Editor's note: We're attaching a PDF of the interoffice memo on the incident, but we wanted to warn you that it does contain profanities.
Michael Airdo doesn't deny police records that show he interfered with a traffic stop and yelled profanities at police officers last January.
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But the acting village president of Bartlett said he's remorseful and hopes that the village can soon get back to business.
"I made a mistake and it won't happen again," Airdo said. "In this village we have a lot of things to do. The idea to be distracted because of an issue that happened over a year ago ... is really disheartening."
The confrontation was first reported in a weekly newspaper in Bartlett. About half of the residents present at last week's village board meeting appeared to be there for the issue, with some asking for Airdo's resignation because of his actions.
Trustee Greg Martin said while the incident reflects poorly on the village and the board, it "isn't inexcusable." He said news reports of Airdo's behavior are "trying to make it juicier than it was."
"When you apologize and people accept the apology then you move on," he said. "That (weekly) paper is doing this town no good after a certain point."
Martin said that if he knew the details of the incident prior to December -- when the board chose an acting village president to replace the resigning Michael Kelly -- he still would have voted for Airdo.
"He was still the better choice," he said. "I think the members of the board still have confidence in Mike Airdo."
Trustee T.L. Arends, a strong supporter of the previous mayor, said she had heard about the incident but wasn't going to comment on it.
"I want to move on and keep the village foremost in our efforts," she said.
The incident occurred in the early morning of Jan. 30, 2011, shortly after Airdo and his wife, Lori, left the Bartlett Veterans Memorial Foundation's annual black tie event. Airdo's wife serves on the board of directors for the foundation.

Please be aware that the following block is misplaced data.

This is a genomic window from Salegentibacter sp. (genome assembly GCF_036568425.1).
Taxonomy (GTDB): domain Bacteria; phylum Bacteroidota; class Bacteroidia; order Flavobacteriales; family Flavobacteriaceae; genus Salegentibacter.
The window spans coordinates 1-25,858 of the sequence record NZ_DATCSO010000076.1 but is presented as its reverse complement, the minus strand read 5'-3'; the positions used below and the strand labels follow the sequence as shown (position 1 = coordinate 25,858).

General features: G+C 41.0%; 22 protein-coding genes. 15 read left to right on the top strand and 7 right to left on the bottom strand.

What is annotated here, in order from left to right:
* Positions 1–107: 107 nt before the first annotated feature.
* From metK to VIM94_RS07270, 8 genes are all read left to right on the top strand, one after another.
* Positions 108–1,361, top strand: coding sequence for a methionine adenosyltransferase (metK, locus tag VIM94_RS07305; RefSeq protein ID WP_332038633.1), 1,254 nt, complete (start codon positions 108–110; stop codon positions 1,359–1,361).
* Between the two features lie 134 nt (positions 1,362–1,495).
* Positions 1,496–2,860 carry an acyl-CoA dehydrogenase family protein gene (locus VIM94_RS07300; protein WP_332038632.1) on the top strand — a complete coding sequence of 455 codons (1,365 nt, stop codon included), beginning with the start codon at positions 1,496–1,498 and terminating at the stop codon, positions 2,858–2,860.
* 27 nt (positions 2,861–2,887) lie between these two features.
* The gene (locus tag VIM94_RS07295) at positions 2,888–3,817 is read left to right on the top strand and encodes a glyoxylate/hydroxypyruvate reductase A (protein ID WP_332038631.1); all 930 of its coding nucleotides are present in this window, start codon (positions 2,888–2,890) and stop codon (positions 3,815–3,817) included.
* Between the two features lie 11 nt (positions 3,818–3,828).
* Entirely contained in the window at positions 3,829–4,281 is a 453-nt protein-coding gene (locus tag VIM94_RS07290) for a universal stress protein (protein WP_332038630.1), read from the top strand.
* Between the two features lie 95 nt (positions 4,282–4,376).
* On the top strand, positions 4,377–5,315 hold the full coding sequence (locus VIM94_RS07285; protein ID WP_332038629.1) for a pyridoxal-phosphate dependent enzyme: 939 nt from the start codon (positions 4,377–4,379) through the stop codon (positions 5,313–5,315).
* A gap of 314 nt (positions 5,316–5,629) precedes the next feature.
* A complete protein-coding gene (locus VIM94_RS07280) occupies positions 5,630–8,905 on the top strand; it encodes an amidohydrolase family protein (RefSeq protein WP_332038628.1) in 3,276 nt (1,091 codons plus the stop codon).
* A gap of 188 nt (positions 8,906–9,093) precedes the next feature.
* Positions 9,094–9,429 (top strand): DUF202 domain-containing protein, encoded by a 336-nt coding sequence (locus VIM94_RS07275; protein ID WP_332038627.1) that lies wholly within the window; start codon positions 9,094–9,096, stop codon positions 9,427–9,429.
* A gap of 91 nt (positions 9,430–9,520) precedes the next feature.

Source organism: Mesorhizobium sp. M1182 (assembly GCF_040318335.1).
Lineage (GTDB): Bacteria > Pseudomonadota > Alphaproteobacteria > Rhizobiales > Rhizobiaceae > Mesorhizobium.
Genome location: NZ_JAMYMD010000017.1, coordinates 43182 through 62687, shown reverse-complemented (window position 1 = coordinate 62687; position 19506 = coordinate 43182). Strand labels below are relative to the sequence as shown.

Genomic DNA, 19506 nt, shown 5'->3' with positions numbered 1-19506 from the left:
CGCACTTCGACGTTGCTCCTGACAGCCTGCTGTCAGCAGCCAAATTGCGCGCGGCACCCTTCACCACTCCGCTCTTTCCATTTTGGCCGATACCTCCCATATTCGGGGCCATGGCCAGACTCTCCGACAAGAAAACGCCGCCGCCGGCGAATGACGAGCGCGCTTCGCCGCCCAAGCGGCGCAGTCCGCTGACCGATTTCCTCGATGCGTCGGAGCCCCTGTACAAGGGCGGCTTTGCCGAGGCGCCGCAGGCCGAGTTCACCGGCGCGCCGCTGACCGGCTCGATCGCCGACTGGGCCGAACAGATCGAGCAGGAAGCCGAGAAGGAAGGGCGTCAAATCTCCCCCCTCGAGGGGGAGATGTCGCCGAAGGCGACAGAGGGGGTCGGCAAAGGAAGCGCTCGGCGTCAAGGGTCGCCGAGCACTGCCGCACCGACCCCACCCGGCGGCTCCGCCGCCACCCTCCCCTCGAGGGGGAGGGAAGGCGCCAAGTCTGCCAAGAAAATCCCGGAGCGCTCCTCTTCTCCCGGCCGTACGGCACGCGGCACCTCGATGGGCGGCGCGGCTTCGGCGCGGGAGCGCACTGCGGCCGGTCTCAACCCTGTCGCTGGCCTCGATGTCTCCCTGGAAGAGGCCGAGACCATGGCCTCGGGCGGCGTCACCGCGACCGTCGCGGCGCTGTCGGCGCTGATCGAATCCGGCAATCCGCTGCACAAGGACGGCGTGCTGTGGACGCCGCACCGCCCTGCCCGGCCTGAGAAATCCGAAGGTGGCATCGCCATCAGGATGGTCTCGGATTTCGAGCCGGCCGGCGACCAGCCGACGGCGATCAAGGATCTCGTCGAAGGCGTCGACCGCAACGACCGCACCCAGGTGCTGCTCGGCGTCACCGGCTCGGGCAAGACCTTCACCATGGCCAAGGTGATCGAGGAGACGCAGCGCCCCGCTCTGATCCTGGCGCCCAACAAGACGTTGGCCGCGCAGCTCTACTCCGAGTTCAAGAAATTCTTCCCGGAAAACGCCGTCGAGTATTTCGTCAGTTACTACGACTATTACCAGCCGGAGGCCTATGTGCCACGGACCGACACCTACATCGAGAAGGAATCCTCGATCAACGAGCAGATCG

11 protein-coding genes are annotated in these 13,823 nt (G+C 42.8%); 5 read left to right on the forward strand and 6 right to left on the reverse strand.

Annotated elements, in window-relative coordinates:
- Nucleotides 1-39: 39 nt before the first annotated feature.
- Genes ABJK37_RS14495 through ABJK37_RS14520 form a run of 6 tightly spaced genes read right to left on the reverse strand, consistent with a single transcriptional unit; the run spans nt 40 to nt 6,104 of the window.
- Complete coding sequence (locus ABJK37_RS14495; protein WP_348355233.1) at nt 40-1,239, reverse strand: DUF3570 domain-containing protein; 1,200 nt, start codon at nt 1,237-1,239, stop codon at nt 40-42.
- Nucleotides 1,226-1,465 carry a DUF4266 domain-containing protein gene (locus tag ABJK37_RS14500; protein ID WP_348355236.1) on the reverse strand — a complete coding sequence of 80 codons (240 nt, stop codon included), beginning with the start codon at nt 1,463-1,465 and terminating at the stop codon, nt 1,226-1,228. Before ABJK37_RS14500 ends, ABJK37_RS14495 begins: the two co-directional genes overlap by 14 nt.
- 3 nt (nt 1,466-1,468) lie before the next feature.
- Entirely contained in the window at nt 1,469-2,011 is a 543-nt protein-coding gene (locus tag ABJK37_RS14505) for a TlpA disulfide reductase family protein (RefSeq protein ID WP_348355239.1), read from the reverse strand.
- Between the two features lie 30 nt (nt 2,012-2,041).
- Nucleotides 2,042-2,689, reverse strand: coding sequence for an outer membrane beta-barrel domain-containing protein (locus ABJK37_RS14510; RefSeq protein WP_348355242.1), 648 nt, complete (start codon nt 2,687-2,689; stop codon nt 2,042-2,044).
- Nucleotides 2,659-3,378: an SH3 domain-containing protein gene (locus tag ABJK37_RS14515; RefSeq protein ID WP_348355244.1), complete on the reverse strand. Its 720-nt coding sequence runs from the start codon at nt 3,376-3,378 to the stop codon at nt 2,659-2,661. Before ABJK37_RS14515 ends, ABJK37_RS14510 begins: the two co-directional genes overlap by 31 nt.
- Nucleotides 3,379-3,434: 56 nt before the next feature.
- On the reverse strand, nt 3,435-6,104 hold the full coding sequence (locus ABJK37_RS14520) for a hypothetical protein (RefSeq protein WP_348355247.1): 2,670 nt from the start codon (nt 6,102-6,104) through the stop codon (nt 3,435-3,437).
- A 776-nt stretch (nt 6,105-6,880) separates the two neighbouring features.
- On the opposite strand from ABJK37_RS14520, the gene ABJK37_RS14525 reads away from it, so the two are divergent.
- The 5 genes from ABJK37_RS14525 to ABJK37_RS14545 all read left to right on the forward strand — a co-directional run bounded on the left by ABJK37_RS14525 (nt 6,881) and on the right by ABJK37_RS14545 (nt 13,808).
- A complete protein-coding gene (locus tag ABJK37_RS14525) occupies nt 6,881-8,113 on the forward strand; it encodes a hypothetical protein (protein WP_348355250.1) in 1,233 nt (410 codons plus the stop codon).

Airdo said he had "a couple" of drinks at the event and his wife drove them home, where they were hosting a small gathering for some of the event's attendees.
Shortly after midnight, a family friend who was invited to the gathering called Airdo's father, who had also attended the event. The friend had been pulled over by Bartlett police for improper lane usage near Railroad and Western avenues.
The friend, Airdo said, called because he was en route to the gathering.
"That's the only reason," Airdo said.
However, according to a police department interoffice memorandum acquired by the Daily Herald through a Freedom of Information Act request, the friend told police "several times (Airdo) was coming to the scene" to "clear this up."
When asked why he decided to go to the scene, Airdo said that his father had decided to go and asked if Airdo would accompany him.
"My dad was upset. He had been concerned about (our friend)," he said. "I didn't know if he had been in an accident; I didn't know what happened."
In the meantime, the friend was given a field sobriety test, which he passed, as seen in video footage from the squad car. One officer instructed the friend to return to his vehicle.
A second officer noticed that Airdo and his father had parked across the street and were walking up to the squad car of the officer who had made the traffic stop. The police interaction with Airdo wasn't captured by the video camera, but a police officer documented what happened in a report.
According to the report:
Airdo shouted to the officers, "What are you doing? He's going back to my house!"
His father shouted, "Are you OK?" to the friend as he was returning to his vehicle.
The first officer explained he was on a traffic stop and told Airdo and his father to wait across the street until he was finished. Instead, police said, the two men continued toward the officer.
The second officer asked Airdo and his father to come with him to their vehicle and that he would tell them what was going on, at which point Airdo's father yelled a profanity. Airdo's father then got into the vehicle, but Airdo remained in the street.
The second officer tried to coax Airdo to move out of the street, but he responded, "No, if I get hit by a car it's on me!"
In response to additional requests made by the officer, Airdo made defensive statements, some that included profanities.
Airdo, who had a strong odor of alcoholic beverage coming from his breath according to the report, shouted to his friend to "Just go to my house! Go to my house! Go ahead and leave!" He also tried to walk toward his friend's vehicle, and when the second officer commanded him to stop he responded, "I'm a village official, I can go anywhere!"
After a police sergeant responded to the scene and spoke with Airdo and his father, they left, reports state. The friend was given a warning.
Airdo said Monday that when he realized he was "out of bounds" he listened to police and went back to the passenger seat of the vehicle.
"I was emotional because my dad was emotional," he said. "I became upset. I said things I shouldn't had said."
Bartlett Police Chief Kent Williams said in a statement released last week that Airdo's actions were "out of character." He said Airdo sincerely apologized shortly afterward and his apology was "readily accepted by all involved parties."
"Mayor Airdo's career as a public servant has demonstrated him to be a true champion for the entire staff of the Village of Bartlett," the statement reads. "We look forward to a continued strong relationship."